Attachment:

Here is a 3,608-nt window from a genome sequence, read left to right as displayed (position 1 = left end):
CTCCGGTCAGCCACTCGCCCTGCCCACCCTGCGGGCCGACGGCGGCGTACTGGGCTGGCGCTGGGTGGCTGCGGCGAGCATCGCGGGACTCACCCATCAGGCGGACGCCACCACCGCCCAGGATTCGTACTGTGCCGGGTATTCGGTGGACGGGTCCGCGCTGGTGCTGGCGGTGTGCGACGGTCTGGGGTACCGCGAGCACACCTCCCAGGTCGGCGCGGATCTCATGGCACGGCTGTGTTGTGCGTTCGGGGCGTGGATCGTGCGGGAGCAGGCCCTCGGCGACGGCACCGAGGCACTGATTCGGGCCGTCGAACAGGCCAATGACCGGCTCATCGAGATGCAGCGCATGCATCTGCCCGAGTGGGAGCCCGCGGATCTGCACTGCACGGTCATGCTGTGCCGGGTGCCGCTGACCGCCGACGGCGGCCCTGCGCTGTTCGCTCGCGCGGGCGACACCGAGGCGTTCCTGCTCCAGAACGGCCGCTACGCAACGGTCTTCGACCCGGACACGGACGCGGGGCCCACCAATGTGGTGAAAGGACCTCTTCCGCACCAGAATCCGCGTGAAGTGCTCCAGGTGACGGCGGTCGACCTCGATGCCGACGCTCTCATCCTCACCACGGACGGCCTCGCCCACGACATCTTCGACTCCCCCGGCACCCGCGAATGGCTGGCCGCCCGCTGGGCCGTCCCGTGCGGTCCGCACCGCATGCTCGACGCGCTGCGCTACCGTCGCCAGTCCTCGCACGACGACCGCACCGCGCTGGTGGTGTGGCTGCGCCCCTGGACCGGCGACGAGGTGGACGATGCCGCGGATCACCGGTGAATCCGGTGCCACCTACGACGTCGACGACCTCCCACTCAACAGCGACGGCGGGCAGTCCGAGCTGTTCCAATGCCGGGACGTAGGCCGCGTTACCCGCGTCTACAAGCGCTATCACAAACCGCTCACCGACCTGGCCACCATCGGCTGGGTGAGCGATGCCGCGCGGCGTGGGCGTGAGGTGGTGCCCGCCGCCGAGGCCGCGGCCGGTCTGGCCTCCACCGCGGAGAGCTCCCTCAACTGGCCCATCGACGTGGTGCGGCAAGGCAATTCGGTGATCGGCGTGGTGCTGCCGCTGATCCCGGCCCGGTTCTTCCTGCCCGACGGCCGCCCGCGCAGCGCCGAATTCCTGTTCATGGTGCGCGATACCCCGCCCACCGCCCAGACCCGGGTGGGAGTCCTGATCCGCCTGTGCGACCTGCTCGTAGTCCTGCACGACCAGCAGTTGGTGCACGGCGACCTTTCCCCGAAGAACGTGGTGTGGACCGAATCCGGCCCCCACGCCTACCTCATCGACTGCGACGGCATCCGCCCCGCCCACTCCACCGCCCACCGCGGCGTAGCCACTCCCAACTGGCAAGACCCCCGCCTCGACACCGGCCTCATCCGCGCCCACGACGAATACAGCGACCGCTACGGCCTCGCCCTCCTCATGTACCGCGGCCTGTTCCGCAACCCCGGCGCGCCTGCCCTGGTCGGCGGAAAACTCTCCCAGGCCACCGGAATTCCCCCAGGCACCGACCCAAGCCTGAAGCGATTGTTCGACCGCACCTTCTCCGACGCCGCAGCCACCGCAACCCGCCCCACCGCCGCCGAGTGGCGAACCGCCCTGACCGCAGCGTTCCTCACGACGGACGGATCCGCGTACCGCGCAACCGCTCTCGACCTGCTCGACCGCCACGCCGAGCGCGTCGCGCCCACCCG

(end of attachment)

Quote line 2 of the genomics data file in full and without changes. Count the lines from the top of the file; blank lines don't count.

CTCCGGTCAGCCACTCGCCCTGCCCACCCTGCGGGCCGACGGCGGCGTACTGGGCTGGCGCTGGGTGGCTGCGGCGAGCATCGCGGGACTCACCCATCAGGCGGACGCCACCACCGCCCAGGATTCGTACTGTGCCGGGTATTCGGTGGACGGGTCCGCGCTGGTGCTGGCGGTGTGCGACGGTCTGGGGTACCGCGAGCACACCTCCCAGGTCGGCGCGGATCTCATGGCACGGCTGTGTTGTGCGTTCGGGGCGTGGATCGTGCGGGAGCAGGCCCTCGGCGACGGCACCGAGGCACTGATTCGGGCCGTCGAACAGGCCAATGACCGGCTCATCGAGATGCAGCGCATGCATCTGCCCGAGTGGGAGCCCGCGGATCTGCACTGCACGGTCATGCTGTGCCGGGTGCCGCTGACCGCCGACGGCGGCCCTGCGCTGTTCGCTCGCGCGGGCGACACCGAGGCGTTCCTGCTCCAGAACGGCCGCTACGCAACGGTCTTCGACCCGGACACGGACGCGGGGCCCACCAATGTGGTGAAAGGACCTCTTCCGCACCAGAATCCGCGTGAAGTGCTCCAGGTGACGGCGGTCGACCTCGATGCCGACGCTCTCATCCTCACCACGGACGGCCTCGCCCACGACATCTTCGACTCCCCCGGCACCCGCGAATGGCTGGCCGCCCGCTGGGCCGTCCCGTGCGGTCCGCACCGCATGCTCGACGCGCTGCGCTACCGTCGCCAGTCCTCGCACGACGACCGCACCGCGCTGGTGGTGTGGCTGCGCCCCTGGACCGGCGACGAGGTGGACGATGCCGCGGATCACCGGTGAATCCGGTGCCACCTACGACGTCGACGACCTCCCACTCAACAGCGACGGCGGGCAGTCCGAGCTGTTCCAATGCCGGGACGTAGGCCGCGTTACCCGCGTCTACAAGCGCTATCACAAACCGCTCACCGACCTGGCCACCATCGGCTGGGTGAGCGATGCCGCGCGGCGTGGGCGTGAGGTGGTGCCCGCCGCCGAGGCCGCGGCCGGTCTGGCCTCCACCGCGGAGAGCTCCCTCAACTGGCCCATCGACGTGGTGCGGCAAGGCAATTCGGTGATCGGCGTGGTGCTGCCGCTGATCCCGGCCCGGTTCTTCCTGCCCGACGGCCGCCCGCGCAGCGCCGAATTCCTGTTCATGGTGCGCGATACCCCGCCCACCGCCCAGACCCGGGTGGGAGTCCTGATCCGCCTGTGCGACCTGCTCGTAGTCCTGCACGACCAGCAGTTGGTGCACGGCGACCTTTCCCCGAAGAACGTGGTGTGGACCGAATCCGGCCCCCACGCCTACCTCATCGACTGCGACGGCATCCGCCCCGCCCACTCCACCGCCCACCGCGGCGTAGCCACTCCCAACTGGCAAGACCCCCGCCTCGACACCGGCCTCATCCGCGCCCACGACGAATACAGCGACCGCTACGGCCTCGCCCTCCTCATGTACCGCGGCCTGTTCCGCAACCCCGGCGCGCCTGCCCTGGTCGGCGGAAAACTCTCCCAGGCCACCGGAATTCCCCCAGGCACCGACCCAAGCCTGAAGCGATTGTTCGACCGCACCTTCTCCGACGCCGCAGCCACCGCAACCCGCCCCACCGCCGCCGAGTGGCGAACCGCCCTGACCGCAGCGTTCCTCACGACGGACGGATCCGCGTACCGCGCAACCGCTCTCGACCTGCTCGACCGCCACGCCGAGCGCGTCGCGCCCACCCG